Pre-hospital tracheal intubation in patients with traumatic brain injury: systematic review of current evidence.

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Serval ID
serval:BIB_A9FF0D732CA7
Type
Article: article from journal or magazin.
Collection
Publications
Institution
Title
Pre-hospital tracheal intubation in patients with traumatic brain injury: systematic review of current evidence.
Journal
British journal of anaesthesia
Author(s)
von Elm E., Schoettker P., Henzi I., Osterwalder J., Walder B.
ISSN
1471-6771 (Electronic)
ISSN-L
0007-0912
Publication state
Published
Issued date
09/2009
Peer-reviewed
Oui
Volume
103
Number
3
Pages
371-386
Language
english
Notes
Publication types: Journal Article ; Review
Publication Status: ppublish
Abstract
We reviewed the current evidence on the benefit and harm of pre-hospital tracheal intubation and mechanical ventilation after traumatic brain injury (TBI).
We conducted a systematic literature search up to December 2007 without language restriction to identify interventional and observational studies comparing pre-hospital intubation with other airway management (e.g. bag-valve-mask or oxygen administration) in patients with TBI. Information on study design, population, interventions, and outcomes was abstracted by two investigators and cross-checked by two others. Seventeen studies were included with data for 15,335 patients collected from 1985 to 2004. There were 12 retrospective analyses of trauma registries or hospital databases, three cohort studies, one case-control study, and one controlled trial. Using Brain Trauma Foundation classification of evidence, there were 14 class 3 studies, three class 2 studies, and no class 1 study. Six studies were of adults, five of children, and three of both; age groups were unclear in three studies. Maximum follow-up was up to 6 months or hospital discharge.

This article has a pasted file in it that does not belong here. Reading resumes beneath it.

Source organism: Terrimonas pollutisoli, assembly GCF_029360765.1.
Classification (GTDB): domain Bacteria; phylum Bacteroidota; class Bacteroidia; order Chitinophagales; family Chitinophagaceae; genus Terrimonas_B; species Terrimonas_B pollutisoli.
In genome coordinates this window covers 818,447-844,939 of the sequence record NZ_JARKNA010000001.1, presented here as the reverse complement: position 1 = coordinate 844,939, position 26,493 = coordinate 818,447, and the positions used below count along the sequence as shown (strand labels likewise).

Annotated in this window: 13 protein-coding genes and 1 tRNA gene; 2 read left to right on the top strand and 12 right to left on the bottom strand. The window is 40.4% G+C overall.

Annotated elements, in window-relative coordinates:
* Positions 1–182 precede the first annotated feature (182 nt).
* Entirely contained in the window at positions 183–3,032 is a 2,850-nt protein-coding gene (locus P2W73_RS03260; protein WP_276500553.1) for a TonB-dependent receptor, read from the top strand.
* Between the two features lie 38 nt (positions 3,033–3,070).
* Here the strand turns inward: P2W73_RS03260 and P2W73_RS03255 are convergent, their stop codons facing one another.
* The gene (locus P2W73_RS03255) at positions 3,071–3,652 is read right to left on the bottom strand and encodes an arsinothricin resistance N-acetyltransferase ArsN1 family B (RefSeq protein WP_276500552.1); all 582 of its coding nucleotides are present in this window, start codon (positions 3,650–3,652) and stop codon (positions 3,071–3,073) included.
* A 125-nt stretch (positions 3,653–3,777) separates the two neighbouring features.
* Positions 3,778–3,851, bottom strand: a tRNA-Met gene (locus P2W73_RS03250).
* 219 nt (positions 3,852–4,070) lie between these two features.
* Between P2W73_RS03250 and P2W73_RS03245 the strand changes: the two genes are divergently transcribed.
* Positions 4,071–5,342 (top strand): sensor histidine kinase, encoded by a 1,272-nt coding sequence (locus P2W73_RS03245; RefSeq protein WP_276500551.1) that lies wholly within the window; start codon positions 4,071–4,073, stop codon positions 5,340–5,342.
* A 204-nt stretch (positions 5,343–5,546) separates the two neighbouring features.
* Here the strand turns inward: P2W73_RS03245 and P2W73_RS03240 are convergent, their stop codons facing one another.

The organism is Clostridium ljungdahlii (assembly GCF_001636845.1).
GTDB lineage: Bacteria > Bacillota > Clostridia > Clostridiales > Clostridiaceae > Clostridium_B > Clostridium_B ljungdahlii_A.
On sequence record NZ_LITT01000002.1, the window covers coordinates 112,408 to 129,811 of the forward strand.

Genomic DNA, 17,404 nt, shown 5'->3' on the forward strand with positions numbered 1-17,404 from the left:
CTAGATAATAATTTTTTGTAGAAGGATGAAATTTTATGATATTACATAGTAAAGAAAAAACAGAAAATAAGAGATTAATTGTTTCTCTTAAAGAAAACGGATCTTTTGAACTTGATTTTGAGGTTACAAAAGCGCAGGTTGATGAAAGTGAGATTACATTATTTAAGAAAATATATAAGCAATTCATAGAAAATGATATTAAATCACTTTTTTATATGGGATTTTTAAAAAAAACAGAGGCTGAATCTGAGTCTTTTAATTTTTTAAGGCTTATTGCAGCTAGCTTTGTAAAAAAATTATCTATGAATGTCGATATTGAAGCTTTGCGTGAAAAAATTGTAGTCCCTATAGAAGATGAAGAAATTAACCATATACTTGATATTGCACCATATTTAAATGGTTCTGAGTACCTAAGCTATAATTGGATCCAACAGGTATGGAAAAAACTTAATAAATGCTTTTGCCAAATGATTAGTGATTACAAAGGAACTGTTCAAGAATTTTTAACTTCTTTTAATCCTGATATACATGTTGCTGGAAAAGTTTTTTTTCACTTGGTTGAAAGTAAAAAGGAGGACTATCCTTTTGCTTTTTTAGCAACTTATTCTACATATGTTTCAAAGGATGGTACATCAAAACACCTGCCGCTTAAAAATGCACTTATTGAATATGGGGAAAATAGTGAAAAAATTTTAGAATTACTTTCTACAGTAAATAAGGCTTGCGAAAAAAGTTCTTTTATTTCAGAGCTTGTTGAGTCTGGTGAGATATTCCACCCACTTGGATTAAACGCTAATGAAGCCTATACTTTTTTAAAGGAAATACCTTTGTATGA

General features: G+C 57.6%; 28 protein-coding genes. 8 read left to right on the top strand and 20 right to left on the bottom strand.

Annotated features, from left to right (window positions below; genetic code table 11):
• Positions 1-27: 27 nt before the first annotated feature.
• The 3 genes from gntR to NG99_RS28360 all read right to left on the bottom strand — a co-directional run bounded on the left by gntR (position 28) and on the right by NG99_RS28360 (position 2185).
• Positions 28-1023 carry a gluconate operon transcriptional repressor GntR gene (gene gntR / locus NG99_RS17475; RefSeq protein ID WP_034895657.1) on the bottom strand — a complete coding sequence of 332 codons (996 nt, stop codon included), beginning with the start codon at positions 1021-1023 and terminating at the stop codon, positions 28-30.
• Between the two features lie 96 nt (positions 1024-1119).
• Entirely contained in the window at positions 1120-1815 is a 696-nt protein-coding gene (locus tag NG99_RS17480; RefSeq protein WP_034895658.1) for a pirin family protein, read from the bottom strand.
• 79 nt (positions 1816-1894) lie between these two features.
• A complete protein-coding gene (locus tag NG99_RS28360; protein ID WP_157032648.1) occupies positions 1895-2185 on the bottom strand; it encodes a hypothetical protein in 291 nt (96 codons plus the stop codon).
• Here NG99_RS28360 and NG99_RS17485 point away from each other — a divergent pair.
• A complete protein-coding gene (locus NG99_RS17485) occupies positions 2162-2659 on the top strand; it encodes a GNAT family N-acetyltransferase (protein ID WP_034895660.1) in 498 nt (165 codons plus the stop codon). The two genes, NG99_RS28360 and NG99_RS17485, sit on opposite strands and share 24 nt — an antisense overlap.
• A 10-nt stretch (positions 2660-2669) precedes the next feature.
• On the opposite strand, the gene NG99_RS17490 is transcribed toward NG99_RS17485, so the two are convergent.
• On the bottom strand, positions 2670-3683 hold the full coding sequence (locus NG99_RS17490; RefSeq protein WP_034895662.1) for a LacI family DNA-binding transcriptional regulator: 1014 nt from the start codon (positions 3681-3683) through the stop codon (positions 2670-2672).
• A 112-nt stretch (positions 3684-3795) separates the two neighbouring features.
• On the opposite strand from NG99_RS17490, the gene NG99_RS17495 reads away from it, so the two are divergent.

In 13 studies, the unadjusted odds ratios (ORs) for an effect of pre-hospital intubation on in-hospital mortality ranged from 0.17 (favouring control interventions) to 2.43 (favouring pre-hospital intubation); adjusted ORs ranged from 0.24 to 1.42. Estimates for functional outcomes after TBI were equivocal. Three studies indicated higher risk of pneumonia associated with pre-hospital (when compared with in-hospital) intubation.
Overall, the available evidence did not support any benefit from pre-hospital intubation and mechanical ventilation after TBI. Additional arguments need to be taken into account, including medical and procedural aspects.

Keywords
Adolescent, Adult, Brain Injuries/mortality, Brain Injuries/therapy, Child, Child, Preschool, Emergency Medical Services/methods, Evidence-Based Medicine/methods, Hospital Mortality, Humans, Infant, Intubation, Intratracheal/adverse effects, Research Design, Respiration, Artificial, Treatment Outcome, Young Adult
Pubmed
Web of science
Open Access
Yes
Create date
09/02/2010 17:13
Last modification date
01/10/2019 7:19
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